Some 200 people took to the streets in downtown McAllen on Monday evening.
Activists, ordinary joes and even some schoolchildren marched to keep the civil rights movement created by the late Martin Luther King alive.
The march ended with music and a community fair inside the Cine El Rey movie theater.
Organizers said the slain civil rights leader's message still resonates with Hispanics and others in the Rio Grande Valley.
"I think for Latinos here, it represents a lot because Latinos in a way have gone through a lot of hardships, said organizer Bert Guerra. Our voices are a little bit different than let's say people say it's a black issue. But I think everybody that has a heart can understand that MLK TMs message is a basically humanity."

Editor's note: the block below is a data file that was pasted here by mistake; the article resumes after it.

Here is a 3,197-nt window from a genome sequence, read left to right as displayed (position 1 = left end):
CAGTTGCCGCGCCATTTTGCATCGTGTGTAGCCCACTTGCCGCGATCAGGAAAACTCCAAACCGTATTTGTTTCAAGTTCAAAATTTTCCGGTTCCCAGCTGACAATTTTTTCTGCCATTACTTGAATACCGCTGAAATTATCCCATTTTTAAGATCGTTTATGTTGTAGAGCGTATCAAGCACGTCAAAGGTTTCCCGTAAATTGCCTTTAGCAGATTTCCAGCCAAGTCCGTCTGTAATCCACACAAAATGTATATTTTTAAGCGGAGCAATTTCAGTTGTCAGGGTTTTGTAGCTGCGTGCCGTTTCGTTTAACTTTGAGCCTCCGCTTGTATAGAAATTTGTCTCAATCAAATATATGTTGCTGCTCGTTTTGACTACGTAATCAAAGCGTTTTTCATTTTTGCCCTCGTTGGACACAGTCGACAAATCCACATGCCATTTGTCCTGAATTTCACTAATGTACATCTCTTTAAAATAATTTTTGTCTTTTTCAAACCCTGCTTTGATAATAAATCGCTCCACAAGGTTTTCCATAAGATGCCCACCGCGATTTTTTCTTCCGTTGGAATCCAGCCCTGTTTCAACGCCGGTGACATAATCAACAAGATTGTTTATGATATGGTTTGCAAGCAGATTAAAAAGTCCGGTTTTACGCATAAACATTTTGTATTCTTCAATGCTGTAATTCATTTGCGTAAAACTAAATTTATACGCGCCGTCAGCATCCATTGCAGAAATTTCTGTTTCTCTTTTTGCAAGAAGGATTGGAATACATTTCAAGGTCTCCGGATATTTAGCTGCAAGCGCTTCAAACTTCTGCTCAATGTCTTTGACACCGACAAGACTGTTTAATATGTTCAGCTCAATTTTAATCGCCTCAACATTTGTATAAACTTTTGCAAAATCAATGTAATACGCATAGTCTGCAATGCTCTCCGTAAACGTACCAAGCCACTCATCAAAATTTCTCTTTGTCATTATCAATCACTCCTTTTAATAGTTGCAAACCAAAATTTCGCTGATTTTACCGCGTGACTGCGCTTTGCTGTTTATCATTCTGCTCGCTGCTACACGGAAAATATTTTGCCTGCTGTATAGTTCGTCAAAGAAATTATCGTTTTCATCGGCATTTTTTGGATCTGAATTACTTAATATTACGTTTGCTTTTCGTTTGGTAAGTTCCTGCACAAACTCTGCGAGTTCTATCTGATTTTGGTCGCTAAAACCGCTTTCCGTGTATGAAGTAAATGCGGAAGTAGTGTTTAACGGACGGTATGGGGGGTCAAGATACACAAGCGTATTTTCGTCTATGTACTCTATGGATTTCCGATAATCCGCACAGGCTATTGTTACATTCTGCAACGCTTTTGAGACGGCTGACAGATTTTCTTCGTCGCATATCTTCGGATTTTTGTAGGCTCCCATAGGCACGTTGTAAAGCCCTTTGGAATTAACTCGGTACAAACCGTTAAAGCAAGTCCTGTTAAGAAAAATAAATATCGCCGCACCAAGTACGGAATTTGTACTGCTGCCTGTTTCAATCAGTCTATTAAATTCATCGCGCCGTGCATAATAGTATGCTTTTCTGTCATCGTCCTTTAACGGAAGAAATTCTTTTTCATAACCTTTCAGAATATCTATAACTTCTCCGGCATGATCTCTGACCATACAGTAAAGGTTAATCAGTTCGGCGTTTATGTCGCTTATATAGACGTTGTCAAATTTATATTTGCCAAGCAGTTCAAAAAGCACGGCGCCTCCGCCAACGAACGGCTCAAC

John Michael Torres with La Union del Pueblo Entero (LUPE) said he agrees.
Torres said MLK Day should be about making a difference.
"Instead of taking the day off, use it as a day on, a day of organizing, a day of volunteering in the community, a day of making the world a better place, Torres said.
UTPA student Ricardo Rios, Jr. said oppression of minorities still exists even in 2012.
The business administration management senior be back next year to continue the dream of equality started by Martin Luther King.
"It was quiet breathtaking actually, very emotional, Rios said. Even thought it was a short walk, i felt completely in awe to be able to do this."